National Fisherman

HARTFORD — Jeff Wilcox is shutting his 135-year-old family marine supply business in Stonington, Conn., a casualty in the battle over federal fishing limits.
 
As fishermen are sidelined, taking their boats out of service for lack of work, New England’s marine industry that repairs, stores, and cleans boats is next in line to feel the hit. Wilcox, owner of Wilcox Marine Supply, blames the federal government and the fishing limits it’s imposed. In Stonington, he said, the number of draggers — fishermen who drag nets behind their boats —has dropped since the mid-1990s from 50 to two. His business, which employed 13 people in the early 1990s, has dwindled to just himself.
 
‘‘It’s put almost all the fisheries out of business and now it’s trickled down to me,’’ he said.
 
Many southern New England fishing communities face a similar problem. Richard Fuka, president of the Rhode Island Fishermen’s Alliance, warns that if the fleet continues to be diminished, ‘‘Rhode Islanders could see a local heritage industry slip away and become a museum piece.’’
 
John Bullard, the Northeast’s top regulator at the National Oceanic and Atmospheric Administration, has said sharp cuts in fishing catches are painful but necessary to help fish stocks rebound.
 
The most significant cut is a 78 percent year-to-year reduction in the catch of Gulf of Maine cod. Fishermen also are forced to take in fewer key flounder and haddock species. Fishery scientists say some species are recovering far too slowly, requiring cuts in catch to meet mandates to end overfishing and rebuild fish stocks.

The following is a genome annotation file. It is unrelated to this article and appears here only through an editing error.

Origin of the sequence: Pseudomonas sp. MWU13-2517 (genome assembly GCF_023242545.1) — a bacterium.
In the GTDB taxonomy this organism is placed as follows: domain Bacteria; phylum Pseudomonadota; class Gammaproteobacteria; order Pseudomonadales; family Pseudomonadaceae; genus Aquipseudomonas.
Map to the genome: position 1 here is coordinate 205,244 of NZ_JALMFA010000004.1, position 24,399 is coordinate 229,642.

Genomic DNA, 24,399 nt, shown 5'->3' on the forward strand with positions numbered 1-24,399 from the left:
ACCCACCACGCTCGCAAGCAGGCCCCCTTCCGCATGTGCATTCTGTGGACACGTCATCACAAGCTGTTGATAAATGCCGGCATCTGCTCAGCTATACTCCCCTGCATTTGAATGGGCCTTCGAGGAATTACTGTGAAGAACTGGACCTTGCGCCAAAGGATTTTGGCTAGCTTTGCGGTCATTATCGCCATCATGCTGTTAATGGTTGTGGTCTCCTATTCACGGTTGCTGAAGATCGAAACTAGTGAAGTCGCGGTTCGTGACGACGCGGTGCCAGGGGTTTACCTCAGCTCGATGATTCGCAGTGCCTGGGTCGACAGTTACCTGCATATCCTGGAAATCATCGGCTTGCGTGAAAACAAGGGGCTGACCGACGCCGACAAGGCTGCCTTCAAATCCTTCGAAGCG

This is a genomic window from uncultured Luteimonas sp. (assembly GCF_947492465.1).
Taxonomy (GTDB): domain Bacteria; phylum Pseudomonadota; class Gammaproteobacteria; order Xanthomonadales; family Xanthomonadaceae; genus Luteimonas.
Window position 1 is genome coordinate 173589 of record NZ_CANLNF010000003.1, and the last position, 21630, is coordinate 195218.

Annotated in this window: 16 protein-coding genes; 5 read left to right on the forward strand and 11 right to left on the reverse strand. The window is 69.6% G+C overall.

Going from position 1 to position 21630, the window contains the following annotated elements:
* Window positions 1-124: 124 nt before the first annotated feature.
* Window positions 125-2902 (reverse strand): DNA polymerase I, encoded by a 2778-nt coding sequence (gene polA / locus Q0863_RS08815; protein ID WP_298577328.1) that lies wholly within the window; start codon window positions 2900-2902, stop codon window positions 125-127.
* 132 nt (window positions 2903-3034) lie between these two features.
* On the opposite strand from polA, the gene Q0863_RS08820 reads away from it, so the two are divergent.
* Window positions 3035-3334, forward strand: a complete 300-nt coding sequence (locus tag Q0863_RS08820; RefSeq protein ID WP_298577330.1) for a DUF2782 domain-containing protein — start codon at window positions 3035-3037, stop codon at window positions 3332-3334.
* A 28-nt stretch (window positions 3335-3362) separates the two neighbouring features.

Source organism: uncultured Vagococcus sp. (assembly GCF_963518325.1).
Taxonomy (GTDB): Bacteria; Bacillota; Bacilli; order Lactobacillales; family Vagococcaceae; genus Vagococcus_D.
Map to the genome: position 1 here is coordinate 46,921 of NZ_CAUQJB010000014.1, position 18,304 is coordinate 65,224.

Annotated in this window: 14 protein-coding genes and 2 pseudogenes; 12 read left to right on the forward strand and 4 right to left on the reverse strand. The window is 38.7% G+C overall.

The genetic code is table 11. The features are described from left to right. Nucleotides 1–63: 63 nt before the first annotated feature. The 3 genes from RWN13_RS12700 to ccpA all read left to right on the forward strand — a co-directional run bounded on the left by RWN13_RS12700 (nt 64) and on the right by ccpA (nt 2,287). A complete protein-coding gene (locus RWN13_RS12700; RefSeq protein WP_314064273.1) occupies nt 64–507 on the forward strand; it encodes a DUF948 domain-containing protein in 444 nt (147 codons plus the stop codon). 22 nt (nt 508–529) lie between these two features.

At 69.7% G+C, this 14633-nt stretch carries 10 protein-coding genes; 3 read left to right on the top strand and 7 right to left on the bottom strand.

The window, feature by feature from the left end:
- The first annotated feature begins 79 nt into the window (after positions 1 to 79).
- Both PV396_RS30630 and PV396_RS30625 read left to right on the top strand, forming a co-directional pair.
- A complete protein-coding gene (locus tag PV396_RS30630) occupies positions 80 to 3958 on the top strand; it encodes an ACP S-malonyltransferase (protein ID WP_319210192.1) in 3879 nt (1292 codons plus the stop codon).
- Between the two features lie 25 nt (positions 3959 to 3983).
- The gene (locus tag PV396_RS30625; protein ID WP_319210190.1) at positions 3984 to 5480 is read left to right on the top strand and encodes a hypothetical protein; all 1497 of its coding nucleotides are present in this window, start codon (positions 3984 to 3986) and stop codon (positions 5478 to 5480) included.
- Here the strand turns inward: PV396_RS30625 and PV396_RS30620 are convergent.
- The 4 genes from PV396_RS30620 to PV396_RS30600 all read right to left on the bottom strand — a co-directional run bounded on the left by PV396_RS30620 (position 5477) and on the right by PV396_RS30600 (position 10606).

Fishermen have criticized science that they say has underestimated the health of fish stocks. Because of the rules, which are the subject of a lawsuit filed last year by Massachusetts Attorney General Martha Coakley, fishermen say they can’t catch enough fish to stay in business.
 
Read the full story at the Boston Globe>>

National Fisherman Live

National Fisherman Live: 3/10/15

In this episode, Online Editor Leslie Taylor talks with Mike McLouglin, vice president of Dunlop Industrial and Protective Footwear.

National Fisherman Live: 2/24/15

In this episode:

March date set for disaster aid dispersal
Oregon LNG project could disrupt fishing
NOAA tweaks gear marking requirement
N.C. launches first commercial/recreational dock
Spiny lobster traps limits not well received

Inside the Industry

NMFS announced two changes in regulations that apply to federal fishing permit holders starting Aug. 26.

First, they have eliminated the requirement for vessel owners to submit “did not fish” reports for the months or weeks when their vessel was not fishing.

Some of the restrictions for upgrading vessels listed on federal fishing permits have also been removed.

Read more...

Alaskans will meet with British Columbia’s Minister of Energy and Mines, Bill Bennett, when he visits Juneau next week and will ask him to support an international review of mine developments in northwest British Columbia, upstream from Southeast Alaska along the Taku, Stikine and Unuk transboundary rivers.

Some Alaska fishing and environmental groups believe an international review is the best way to develop specific, binding commitments to ensure clean water, salmon, jobs and traditional and customary practices are not harmed by British Columbia mines and that adequate financial assurances are in place up front to cover long-term monitoring and compensation for damages.

Read more...
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